I can work up but little interest -- and less excitement -- about the UK general election. Polling day is less than 24 hours off. I won't be voting, don't even know how to bet.
Theresa Maybe (as The Economist dubbed her) called the snap election after only two years in power, hoping to run a bare majority in the House of Commons up to awesome numbers. The thinking (?) behind doing so appears to have been that the UKIP had effectively disbanded itself after the Brexit referendum, and the Labour Party had all but committed suicide by choosing a leader -- Jeremy Corbyn -- from the loony left. [But he's on the right in the picture! LOL Ed.] The Liberal Democrats, the party of the mushy middle, look like being reduced to only a handful of seats, and the Green Party have yet to elect a member of parliament.
As recently as a couple of weeks ago, Mrs May looked to have the winning strategy. The polls had her Conservative Party well ahead, with most of the betting being on the spread. Then came the Manchester massacre. Then, just last weekend, the London Bridge terrorist attacks. As if those things weren't enough to shake one's faith in Mrs May's leadership, she flip-flopped on a pledge to end the cap on social care bills. The Reds [Labour, surely! Ed.] and even some of her own supporters said the financial impact on seniors -- very determined voters, that lot -- amounted to a "dementia tax". As for fighting back against Islamic terrorism, Mrs May is having trouble living down massive cuts to the police budget when she was Home Secretary, and her party's failure to cut immigration to under 100,000 per year, as they had promised.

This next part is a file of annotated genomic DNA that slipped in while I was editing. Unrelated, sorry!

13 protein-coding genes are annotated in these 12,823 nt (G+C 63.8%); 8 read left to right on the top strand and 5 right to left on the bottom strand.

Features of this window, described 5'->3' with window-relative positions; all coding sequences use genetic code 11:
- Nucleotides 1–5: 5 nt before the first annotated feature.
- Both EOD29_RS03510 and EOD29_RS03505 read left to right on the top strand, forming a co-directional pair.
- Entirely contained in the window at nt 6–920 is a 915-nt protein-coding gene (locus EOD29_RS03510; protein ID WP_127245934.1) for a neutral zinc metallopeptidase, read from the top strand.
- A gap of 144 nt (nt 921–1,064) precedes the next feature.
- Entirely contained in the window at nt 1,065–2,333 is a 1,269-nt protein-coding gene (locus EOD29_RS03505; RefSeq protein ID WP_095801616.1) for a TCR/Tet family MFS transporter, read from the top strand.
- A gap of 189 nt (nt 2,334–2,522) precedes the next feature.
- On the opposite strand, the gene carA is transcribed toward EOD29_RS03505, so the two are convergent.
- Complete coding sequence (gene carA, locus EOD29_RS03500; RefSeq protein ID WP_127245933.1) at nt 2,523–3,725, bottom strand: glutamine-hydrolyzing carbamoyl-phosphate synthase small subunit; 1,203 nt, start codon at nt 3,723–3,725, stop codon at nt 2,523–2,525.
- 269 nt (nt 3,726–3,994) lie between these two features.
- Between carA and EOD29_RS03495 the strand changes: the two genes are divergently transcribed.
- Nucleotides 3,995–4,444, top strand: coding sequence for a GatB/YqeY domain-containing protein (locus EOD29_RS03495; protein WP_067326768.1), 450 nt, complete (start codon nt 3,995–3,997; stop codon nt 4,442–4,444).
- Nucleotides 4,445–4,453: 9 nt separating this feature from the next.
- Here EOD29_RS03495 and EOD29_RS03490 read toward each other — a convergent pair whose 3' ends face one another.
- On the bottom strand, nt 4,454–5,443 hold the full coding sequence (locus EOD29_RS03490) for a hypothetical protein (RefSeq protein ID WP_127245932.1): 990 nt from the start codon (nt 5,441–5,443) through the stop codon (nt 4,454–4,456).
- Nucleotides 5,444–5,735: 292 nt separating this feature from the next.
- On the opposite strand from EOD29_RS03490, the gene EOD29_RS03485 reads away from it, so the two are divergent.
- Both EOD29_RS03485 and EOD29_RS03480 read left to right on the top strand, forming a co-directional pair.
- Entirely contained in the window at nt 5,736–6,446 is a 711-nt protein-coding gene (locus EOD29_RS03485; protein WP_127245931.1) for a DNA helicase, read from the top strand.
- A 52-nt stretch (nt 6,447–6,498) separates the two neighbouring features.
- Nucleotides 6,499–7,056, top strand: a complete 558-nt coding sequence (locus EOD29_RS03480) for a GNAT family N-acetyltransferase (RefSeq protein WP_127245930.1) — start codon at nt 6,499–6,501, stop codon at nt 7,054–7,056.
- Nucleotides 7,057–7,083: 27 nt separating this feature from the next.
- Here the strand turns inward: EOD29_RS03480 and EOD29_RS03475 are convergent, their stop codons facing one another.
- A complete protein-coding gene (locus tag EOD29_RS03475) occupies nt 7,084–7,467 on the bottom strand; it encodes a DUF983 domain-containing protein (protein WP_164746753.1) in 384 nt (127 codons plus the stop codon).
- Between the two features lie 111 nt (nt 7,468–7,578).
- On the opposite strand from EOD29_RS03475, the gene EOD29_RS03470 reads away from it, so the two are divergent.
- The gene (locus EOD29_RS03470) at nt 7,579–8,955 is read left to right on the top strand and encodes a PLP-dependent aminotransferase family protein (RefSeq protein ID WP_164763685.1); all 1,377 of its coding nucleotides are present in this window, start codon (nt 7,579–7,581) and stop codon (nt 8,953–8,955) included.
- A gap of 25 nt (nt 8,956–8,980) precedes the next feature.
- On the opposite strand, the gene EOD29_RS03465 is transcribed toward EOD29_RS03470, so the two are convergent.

So here we are, less than 24 hours out, and a projected Tory win by over 20% has dwindled to 6% or less, depending on which poll (if any) you believe. It's possible (but not probable) that Labour may win, making Mr Corbyn Prime Minister. That would really shake things up. Mr Corbyn appeals to the naïve young people who, in America, supported Bunny Sanders. But Mr Corby is way way to the left of Mr Sanders. He is an avowed Marxist, who, under previous leaders, defied the Labour whip 428 times. Among other things, he opposed anti-terrorist legislation (!) and the invasion of Iraq. His inner circle is even more hard-line. His shadow chancellor (= minister of finance) is an admirer not only of Marx but also of Lenin and Trotsky.
For many reasons, British politics has become almost as polarized (and polarizing) as that of the Excited States of America. Realistically, the choice for voters is between the right (Conservatives) and the hard left (Labour). There is no more "moderate centre". That means the real losers of tomorrow's election will be the "progressives" and liberals, and for that, much thanks.
Question from Ed.: Are you going to call this or not?
Answer from Walt: Not. Lifetime pct .988.